Welcome to the blog of science fiction author Eileen Rhoadarmer--where science fiction and Mommyhood collide!

Wednesday, October 13, 2010


I'm finding that the more days in a row that I write this novel, the more I want to write it.  It's not just a feeling of obligation or the sense that I don't want to break the streak (although I don't,) but I'm feeling more enthused about this project, I'm definitely more into the story, and writing it is more fun and exciting.  Even though I do the bulk of my writing in the evening, and even though I've been depriving myself of sleep lately (mostly to do more writing), taking a day off hasn't been much of a temptation.

It'll be interesting to see how long I can keep this streak up.  Will I one day be celebrating 100 days of solid writing?  1000?  The latter seems unlikely.  I'm very much in favor of vacations and taking time to recharge the batteries, although I have written on vacations in the past.  And it's quite a different thing when I feel like I'm obligated to work on a project and when I want to.

Some of my writer buddies have discussed Steven King's "On Writing" recently, and I think perhaps this is my opportunity to bring up one point in the book.  I only just read it a few months ago, and I remember his suggestion that people feel a natural inclination to do things that they're good at.  This also touches on discussions of whether being good at any art comes from natural talent or dedication and practice.  I'll leave that argument for other places, but my experience over the last few weeks argues that a natural inclination can be a result of dedication and practice.  I dedicated myself to writing daily to work on this book, and after several weeks (some of which were easier than others) I suddenly want to write daily to work on this book.  I don't just want to write daily in order to get a finished product, but because I'm thoroughly enjoying the process.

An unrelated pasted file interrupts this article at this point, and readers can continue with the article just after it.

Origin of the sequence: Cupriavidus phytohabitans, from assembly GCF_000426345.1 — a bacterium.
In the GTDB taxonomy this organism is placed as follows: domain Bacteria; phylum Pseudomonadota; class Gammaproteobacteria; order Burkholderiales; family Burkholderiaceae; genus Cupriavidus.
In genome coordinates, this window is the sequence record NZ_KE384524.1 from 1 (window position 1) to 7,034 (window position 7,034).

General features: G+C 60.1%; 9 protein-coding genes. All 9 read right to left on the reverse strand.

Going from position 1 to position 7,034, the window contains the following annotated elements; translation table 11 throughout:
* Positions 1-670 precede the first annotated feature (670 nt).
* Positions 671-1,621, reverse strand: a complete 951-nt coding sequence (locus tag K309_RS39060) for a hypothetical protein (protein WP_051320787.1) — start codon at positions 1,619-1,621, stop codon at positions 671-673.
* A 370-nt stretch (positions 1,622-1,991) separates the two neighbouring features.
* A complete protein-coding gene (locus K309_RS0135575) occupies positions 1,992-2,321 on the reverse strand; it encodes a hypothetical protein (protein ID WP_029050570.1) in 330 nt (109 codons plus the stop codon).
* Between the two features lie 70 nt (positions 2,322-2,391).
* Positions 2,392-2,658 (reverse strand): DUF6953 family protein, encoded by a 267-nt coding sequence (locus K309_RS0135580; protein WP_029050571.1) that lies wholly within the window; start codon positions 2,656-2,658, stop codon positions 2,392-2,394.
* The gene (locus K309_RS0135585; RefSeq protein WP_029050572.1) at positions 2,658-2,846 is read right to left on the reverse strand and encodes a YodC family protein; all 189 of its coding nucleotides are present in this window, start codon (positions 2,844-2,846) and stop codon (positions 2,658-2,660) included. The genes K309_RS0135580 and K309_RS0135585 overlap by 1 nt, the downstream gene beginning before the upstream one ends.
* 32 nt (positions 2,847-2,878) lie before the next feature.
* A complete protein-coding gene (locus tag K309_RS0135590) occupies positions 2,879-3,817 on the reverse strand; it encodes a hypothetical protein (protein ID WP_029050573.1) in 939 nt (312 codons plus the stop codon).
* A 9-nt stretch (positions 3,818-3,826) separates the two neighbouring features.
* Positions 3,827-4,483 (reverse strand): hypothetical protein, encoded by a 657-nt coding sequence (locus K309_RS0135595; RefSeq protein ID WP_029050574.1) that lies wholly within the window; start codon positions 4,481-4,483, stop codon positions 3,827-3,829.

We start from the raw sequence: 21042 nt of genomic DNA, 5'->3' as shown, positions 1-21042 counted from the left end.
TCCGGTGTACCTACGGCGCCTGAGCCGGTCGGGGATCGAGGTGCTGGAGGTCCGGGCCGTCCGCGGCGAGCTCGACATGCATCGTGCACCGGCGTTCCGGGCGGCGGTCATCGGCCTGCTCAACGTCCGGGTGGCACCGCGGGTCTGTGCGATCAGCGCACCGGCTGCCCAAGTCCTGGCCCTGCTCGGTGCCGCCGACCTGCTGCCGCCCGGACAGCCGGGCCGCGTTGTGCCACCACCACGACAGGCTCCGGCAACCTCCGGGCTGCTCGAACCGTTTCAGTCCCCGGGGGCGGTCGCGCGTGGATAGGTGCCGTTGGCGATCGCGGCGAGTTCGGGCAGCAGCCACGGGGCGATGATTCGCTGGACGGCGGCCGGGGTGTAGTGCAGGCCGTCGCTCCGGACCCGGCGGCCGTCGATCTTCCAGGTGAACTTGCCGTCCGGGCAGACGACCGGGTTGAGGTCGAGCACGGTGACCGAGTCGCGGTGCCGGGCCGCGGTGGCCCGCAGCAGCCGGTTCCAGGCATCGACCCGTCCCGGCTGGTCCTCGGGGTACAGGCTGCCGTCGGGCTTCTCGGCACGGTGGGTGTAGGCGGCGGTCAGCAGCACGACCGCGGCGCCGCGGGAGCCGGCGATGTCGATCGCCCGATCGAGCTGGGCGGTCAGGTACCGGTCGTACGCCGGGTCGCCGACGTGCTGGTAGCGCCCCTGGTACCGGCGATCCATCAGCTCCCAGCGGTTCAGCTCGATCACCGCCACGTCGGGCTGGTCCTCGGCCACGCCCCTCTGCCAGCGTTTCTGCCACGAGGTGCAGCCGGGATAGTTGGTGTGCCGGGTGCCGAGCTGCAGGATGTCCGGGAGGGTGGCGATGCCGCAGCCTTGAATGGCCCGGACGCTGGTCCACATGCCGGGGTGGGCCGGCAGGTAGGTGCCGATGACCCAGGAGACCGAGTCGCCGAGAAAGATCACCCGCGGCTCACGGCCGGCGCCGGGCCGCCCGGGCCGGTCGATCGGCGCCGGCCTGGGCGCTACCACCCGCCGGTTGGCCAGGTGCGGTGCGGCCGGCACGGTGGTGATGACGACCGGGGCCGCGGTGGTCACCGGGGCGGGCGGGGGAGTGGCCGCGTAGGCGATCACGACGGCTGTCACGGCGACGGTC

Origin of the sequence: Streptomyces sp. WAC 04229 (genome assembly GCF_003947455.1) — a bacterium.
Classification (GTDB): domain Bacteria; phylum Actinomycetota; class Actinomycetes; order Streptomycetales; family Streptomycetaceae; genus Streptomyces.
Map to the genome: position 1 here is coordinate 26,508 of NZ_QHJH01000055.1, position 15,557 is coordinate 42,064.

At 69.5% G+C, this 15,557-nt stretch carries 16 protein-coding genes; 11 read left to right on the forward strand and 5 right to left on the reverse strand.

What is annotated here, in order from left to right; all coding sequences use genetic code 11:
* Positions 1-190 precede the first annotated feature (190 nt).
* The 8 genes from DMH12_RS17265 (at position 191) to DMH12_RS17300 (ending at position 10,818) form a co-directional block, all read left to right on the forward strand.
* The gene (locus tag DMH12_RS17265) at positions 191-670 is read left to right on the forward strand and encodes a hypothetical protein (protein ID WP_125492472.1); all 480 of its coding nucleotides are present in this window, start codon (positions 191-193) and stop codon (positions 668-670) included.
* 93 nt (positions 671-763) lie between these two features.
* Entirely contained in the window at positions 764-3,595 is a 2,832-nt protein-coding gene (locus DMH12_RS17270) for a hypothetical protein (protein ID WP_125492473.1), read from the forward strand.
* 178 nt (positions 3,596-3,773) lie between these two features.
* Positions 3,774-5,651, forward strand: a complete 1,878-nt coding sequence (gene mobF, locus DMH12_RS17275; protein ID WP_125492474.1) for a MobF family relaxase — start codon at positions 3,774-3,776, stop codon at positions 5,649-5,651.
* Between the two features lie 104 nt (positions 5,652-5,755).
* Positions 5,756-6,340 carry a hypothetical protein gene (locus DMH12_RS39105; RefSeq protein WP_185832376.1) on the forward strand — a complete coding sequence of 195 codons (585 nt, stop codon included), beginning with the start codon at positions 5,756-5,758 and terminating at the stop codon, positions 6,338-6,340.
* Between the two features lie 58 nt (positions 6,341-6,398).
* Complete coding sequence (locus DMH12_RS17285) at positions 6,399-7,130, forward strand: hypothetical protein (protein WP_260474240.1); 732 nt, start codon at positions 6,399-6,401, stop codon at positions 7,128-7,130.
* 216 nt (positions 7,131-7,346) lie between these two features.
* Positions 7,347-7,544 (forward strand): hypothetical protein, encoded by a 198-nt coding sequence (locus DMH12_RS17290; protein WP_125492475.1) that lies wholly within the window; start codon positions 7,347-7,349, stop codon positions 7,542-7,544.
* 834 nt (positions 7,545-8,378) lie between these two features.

I'd like to believe that I'm decent at this craft, though I know I'm always learning, growing, and developing my talents--but this is new for me.  Never have I been so enthused about a project for so long.  On the other hand, it could only be because this is the first time I'm working on a novel.  My enthusiasm to write daily may wane when it's over.  Perhaps my enthusiasm was proportionately shorter before because I've only ever written short fiction?



Anonymous said...

You're enjoying yourself. Go with it. :) Novel writing is a roller coaster: when you're going down, it's damn scary but when you're flying fast around those curves, you've got to enjoy it. It's not always fast and easy. Appreicate it! And if you don't need that day off... don't risk it. ;D

I happen to believe being successful at writing requires some talent, a great deal more dedication and practice, and a ton more stubborness. so long as you're not willing to drop it during times of writng-trouble, then you'll get to where you want to be (in due time).

Anonymous said...

Glad you have the enthusiasm. It's a wonderful fuel.

Isn't one of King's writing tips to "have talent"? I thought that was less than helpful, ha.

Marina J. Lostetter said...

The writing “high” is wonderful, isn’t it? For me, the enthusiasm varies with each project. I have confidence you’ll find the feeling again if it wanes after your novel :-)